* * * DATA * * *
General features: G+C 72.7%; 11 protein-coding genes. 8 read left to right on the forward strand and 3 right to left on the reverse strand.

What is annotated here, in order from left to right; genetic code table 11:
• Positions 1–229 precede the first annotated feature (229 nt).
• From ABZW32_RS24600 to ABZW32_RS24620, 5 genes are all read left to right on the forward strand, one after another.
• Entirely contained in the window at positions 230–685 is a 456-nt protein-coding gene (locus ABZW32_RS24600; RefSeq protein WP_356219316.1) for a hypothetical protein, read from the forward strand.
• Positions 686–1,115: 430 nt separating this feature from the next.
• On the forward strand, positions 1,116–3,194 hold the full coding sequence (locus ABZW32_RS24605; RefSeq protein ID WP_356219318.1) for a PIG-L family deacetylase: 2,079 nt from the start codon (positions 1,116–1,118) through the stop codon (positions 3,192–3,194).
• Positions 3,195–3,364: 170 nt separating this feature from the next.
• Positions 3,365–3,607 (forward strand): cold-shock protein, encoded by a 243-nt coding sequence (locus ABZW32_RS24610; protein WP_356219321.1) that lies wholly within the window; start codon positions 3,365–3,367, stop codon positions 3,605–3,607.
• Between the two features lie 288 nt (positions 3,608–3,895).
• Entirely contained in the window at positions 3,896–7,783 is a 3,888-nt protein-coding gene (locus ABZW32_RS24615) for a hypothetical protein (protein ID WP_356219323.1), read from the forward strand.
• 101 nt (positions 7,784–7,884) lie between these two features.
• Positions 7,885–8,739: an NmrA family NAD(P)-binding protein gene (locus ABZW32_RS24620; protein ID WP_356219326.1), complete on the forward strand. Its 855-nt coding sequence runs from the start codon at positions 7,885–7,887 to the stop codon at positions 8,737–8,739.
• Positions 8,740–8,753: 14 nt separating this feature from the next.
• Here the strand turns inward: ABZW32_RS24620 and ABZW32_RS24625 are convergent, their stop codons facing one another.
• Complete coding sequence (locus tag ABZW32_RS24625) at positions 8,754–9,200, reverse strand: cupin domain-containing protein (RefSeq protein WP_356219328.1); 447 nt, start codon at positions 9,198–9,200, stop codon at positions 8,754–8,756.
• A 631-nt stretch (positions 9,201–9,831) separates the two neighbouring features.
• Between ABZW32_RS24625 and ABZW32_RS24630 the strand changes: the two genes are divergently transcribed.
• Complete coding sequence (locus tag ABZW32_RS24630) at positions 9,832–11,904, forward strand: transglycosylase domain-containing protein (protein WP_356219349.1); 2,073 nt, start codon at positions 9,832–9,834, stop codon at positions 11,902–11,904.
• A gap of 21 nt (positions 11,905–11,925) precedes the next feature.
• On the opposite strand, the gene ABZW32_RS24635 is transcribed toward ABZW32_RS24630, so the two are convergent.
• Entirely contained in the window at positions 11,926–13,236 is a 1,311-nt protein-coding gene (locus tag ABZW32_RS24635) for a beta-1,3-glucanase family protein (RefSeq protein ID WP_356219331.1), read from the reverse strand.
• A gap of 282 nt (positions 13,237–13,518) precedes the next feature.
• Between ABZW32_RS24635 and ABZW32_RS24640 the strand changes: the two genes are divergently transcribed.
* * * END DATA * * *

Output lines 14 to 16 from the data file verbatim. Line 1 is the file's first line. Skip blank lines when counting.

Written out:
• Positions 8,740–8,753: 14 nt separating this feature from the next.
• Here the strand turns inward: ABZW32_RS24620 and ABZW32_RS24625 are convergent, their stop codons facing one another.
• Complete coding sequence (locus tag ABZW32_RS24625) at positions 8,754–9,200, reverse strand: cupin domain-containing protein (RefSeq protein WP_356219328.1); 447 nt, start codon at positions 9,198–9,200, stop codon at positions 8,754–8,756.